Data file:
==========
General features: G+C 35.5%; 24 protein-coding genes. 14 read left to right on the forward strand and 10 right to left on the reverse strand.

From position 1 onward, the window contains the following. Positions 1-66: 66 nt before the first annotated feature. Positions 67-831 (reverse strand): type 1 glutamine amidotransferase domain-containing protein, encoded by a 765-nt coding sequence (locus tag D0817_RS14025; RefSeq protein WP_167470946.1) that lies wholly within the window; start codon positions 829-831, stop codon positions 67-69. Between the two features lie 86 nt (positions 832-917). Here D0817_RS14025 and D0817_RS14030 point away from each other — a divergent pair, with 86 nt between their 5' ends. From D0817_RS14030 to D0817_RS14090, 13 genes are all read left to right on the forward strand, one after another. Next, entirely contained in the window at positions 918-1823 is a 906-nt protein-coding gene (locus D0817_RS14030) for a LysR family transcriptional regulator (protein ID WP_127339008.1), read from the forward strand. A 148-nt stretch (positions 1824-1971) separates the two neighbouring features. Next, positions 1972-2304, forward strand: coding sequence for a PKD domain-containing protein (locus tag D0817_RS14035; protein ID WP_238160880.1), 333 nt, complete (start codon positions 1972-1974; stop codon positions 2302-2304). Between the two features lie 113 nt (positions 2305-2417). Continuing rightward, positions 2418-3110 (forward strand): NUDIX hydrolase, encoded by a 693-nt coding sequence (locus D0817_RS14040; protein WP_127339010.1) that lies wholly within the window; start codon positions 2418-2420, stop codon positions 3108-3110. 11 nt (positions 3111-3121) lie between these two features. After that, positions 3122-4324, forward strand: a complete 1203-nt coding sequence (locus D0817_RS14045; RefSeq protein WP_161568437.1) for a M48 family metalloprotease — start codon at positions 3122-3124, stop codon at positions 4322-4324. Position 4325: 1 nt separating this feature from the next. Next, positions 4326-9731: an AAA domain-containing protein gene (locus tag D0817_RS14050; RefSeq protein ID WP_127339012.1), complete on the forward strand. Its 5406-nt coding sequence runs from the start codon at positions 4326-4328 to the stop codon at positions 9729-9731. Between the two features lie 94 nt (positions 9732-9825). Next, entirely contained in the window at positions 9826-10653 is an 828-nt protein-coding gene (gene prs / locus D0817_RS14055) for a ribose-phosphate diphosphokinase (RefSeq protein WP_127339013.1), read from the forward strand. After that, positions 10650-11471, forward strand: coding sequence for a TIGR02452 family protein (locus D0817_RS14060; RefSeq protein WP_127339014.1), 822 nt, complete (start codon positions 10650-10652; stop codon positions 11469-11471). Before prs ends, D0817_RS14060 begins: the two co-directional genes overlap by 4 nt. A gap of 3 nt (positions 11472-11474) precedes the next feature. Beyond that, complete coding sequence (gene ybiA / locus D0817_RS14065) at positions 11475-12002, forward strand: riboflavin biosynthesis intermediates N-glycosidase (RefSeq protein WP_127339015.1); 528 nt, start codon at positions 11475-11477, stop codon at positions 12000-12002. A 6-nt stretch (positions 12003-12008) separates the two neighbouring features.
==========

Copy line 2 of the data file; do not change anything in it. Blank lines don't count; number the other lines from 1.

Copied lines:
From position 1 onward, the window contains the following. Positions 1-66: 66 nt before the first annotated feature. Positions 67-831 (reverse strand): type 1 glutamine amidotransferase domain-containing protein, encoded by a 765-nt coding sequence (locus tag D0817_RS14025; RefSeq protein WP_167470946.1) that lies wholly within the window; start codon positions 829-831, stop codon positions 67-69. Between the two features lie 86 nt (positions 832-917). Here D0817_RS14025 and D0817_RS14030 point away from each other — a divergent pair, with 86 nt between their 5' ends. From D0817_RS14030 to D0817_RS14090, 13 genes are all read left to right on the forward strand, one after another. Next, entirely contained in the window at positions 918-1823 is a 906-nt protein-coding gene (locus D0817_RS14030) for a LysR family transcriptional regulator (protein ID WP_127339008.1), read from the forward strand. A 148-nt stretch (positions 1824-1971) separates the two neighbouring features. Next, positions 1972-2304, forward strand: coding sequence for a PKD domain-containing protein (locus tag D0817_RS14035; protein ID WP_238160880.1), 333 nt, complete (start codon positions 1972-1974; stop codon positions 2302-2304). Between the two features lie 113 nt (positions 2305-2417). Continuing rightward, positions 2418-3110 (forward strand): NUDIX hydrolase, encoded by a 693-nt coding sequence (locus D0817_RS14040; protein WP_127339010.1) that lies wholly within the window; start codon positions 2418-2420, stop codon positions 3108-3110. 11 nt (positions 3111-3121) lie between these two features. After that, positions 3122-4324, forward strand: a complete 1203-nt coding sequence (locus D0817_RS14045; RefSeq protein WP_161568437.1) for a M48 family metalloprotease — start codon at positions 3122-3124, stop codon at positions 4322-4324. Position 4325: 1 nt separating this feature from the next. Next, positions 4326-9731: an AAA domain-containing protein gene (locus tag D0817_RS14050; RefSeq protein ID WP_127339012.1), complete on the forward strand. Its 5406-nt coding sequence runs from the start codon at positions 4326-4328 to the stop codon at positions 9729-9731. Between the two features lie 94 nt (positions 9732-9825). Next, entirely contained in the window at positions 9826-10653 is an 828-nt protein-coding gene (gene prs / locus D0817_RS14055) for a ribose-phosphate diphosphokinase (RefSeq protein WP_127339013.1), read from the forward strand. After that, positions 10650-11471, forward strand: coding sequence for a TIGR02452 family protein (locus D0817_RS14060; RefSeq protein WP_127339014.1), 822 nt, complete (start codon positions 10650-10652; stop codon positions 11469-11471). Before prs ends, D0817_RS14060 begins: the two co-directional genes overlap by 4 nt. A gap of 3 nt (positions 11472-11474) precedes the next feature. Beyond that, complete coding sequence (gene ybiA / locus D0817_RS14065) at positions 11475-12002, forward strand: riboflavin biosynthesis intermediates N-glycosidase (RefSeq protein WP_127339015.1); 528 nt, start codon at positions 11475-11477, stop codon at positions 12000-12002. A 6-nt stretch (positions 12003-12008) separates the two neighbouring features.